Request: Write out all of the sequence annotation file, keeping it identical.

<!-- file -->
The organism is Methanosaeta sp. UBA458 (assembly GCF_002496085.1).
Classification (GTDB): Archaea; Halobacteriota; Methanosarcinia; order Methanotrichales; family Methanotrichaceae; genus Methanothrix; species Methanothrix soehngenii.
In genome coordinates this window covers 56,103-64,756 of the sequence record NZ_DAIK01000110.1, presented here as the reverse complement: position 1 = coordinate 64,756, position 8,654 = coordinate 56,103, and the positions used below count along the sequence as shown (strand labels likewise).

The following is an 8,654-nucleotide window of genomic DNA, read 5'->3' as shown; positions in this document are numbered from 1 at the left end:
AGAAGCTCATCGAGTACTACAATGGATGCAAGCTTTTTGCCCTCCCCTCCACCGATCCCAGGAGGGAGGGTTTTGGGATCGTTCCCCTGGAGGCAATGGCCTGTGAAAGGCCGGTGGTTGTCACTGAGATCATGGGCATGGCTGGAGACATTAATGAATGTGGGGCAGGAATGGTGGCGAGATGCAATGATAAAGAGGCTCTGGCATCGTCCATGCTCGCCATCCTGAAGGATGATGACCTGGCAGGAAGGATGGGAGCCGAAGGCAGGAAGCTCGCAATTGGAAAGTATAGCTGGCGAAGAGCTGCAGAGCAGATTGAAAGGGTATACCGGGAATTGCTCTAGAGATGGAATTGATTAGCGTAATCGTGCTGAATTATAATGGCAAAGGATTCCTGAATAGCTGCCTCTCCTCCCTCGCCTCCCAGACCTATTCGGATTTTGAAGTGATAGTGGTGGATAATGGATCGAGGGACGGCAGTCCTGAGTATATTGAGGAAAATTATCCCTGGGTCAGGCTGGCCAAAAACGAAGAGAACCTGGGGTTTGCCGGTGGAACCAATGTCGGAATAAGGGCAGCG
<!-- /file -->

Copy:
The organism is Methanosaeta sp. UBA458 (assembly GCF_002496085.1).
Classification (GTDB): Archaea; Halobacteriota; Methanosarcinia; order Methanotrichales; family Methanotrichaceae; genus Methanothrix; species Methanothrix soehngenii.
In genome coordinates this window covers 56,103-64,756 of the sequence record NZ_DAIK01000110.1, presented here as the reverse complement: position 1 = coordinate 64,756, position 8,654 = coordinate 56,103, and the positions used below count along the sequence as shown (strand labels likewise).

The following is an 8,654-nucleotide window of genomic DNA, read 5'->3' as shown; positions in this document are numbered from 1 at the left end:
AGAAGCTCATCGAGTACTACAATGGATGCAAGCTTTTTGCCCTCCCCTCCACCGATCCCAGGAGGGAGGGTTTTGGGATCGTTCCCCTGGAGGCAATGGCCTGTGAAAGGCCGGTGGTTGTCACTGAGATCATGGGCATGGCTGGAGACATTAATGAATGTGGGGCAGGAATGGTGGCGAGATGCAATGATAAAGAGGCTCTGGCATCGTCCATGCTCGCCATCCTGAAGGATGATGACCTGGCAGGAAGGATGGGAGCCGAAGGCAGGAAGCTCGCAATTGGAAAGTATAGCTGGCGAAGAGCTGCAGAGCAGATTGAAAGGGTATACCGGGAATTGCTCTAGAGATGGAATTGATTAGCGTAATCGTGCTGAATTATAATGGCAAAGGATTCCTGAATAGCTGCCTCTCCTCCCTCGCCTCCCAGACCTATTCGGATTTTGAAGTGATAGTGGTGGATAATGGATCGAGGGACGGCAGTCCTGAGTATATTGAGGAAAATTATCCCTGGGTCAGGCTGGCCAAAAACGAAGAGAACCTGGGGTTTGCCGGTGGAACCAATGTCGGAATAAGGGCAGCG